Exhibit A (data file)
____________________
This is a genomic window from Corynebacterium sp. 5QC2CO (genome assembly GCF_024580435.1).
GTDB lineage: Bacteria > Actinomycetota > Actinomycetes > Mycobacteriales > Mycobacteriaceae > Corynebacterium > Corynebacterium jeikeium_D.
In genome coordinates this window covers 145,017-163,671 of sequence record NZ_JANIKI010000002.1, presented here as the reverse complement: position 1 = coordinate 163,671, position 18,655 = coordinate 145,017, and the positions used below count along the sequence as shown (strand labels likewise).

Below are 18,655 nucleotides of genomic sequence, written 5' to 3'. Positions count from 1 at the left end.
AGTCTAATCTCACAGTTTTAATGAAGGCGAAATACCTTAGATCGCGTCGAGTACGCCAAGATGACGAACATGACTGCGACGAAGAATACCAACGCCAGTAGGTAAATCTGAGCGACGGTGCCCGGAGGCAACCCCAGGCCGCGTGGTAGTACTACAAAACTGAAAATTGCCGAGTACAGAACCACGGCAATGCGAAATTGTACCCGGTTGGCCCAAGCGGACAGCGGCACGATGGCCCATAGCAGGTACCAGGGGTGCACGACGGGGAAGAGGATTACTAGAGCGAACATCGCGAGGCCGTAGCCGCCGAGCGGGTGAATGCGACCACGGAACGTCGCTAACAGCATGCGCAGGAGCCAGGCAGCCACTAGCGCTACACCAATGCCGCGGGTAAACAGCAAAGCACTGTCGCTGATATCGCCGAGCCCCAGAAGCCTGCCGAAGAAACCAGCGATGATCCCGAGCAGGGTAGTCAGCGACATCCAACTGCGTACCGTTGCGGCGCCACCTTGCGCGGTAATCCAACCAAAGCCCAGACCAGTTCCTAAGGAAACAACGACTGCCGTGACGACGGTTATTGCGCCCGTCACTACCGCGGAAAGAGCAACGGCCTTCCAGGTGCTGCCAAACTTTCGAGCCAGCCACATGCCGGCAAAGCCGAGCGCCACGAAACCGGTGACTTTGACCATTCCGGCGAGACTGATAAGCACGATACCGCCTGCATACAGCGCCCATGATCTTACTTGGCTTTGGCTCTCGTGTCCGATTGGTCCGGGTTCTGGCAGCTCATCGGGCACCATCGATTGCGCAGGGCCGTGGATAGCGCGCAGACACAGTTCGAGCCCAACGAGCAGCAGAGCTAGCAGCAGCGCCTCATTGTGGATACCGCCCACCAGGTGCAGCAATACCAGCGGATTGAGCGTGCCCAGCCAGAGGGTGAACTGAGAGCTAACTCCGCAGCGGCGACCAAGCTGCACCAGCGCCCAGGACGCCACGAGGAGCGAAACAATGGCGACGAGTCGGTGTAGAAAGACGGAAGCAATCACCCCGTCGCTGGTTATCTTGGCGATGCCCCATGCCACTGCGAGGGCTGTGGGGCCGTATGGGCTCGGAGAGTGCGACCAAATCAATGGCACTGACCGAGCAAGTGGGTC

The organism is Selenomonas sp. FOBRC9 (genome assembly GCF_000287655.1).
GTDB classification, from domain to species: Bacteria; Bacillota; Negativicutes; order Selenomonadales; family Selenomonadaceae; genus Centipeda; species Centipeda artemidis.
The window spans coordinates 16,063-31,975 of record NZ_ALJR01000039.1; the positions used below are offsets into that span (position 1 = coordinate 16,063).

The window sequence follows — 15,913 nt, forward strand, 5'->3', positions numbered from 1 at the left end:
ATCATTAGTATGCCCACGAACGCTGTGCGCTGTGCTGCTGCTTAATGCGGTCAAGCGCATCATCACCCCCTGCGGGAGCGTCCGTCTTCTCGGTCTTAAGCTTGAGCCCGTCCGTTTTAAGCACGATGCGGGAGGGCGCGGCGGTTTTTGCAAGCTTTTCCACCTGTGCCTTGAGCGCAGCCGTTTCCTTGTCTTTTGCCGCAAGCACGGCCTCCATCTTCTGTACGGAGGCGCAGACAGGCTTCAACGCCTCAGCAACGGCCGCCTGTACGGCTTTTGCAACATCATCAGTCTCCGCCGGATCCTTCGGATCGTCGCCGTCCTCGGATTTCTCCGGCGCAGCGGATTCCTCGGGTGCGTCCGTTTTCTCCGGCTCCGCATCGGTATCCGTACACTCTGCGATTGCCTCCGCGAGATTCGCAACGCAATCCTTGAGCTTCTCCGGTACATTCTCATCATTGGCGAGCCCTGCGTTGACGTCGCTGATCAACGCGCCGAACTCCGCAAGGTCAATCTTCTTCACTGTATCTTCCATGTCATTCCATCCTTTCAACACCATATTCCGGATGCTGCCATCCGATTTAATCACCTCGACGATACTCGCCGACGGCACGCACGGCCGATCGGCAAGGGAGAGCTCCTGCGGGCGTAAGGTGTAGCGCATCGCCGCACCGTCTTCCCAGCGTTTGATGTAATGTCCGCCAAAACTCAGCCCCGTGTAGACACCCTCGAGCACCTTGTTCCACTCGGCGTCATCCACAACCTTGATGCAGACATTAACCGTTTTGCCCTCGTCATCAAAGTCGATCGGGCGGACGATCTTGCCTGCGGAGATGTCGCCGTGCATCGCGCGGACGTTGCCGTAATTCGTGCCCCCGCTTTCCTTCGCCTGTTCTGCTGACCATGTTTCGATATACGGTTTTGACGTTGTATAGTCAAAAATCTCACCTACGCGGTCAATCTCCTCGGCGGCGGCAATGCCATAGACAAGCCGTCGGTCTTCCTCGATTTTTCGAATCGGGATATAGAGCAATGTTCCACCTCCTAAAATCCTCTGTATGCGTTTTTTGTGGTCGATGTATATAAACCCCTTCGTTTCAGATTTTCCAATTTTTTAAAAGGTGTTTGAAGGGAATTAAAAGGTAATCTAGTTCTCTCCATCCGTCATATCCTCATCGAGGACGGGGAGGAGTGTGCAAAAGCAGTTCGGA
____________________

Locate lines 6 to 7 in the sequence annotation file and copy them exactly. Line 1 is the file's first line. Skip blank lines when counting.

The organism is Selenomonas sp. FOBRC9 (genome assembly GCF_000287655.1).
GTDB classification, from domain to species: Bacteria; Bacillota; Negativicutes; order Selenomonadales; family Selenomonadaceae; genus Centipeda; species Centipeda artemidis.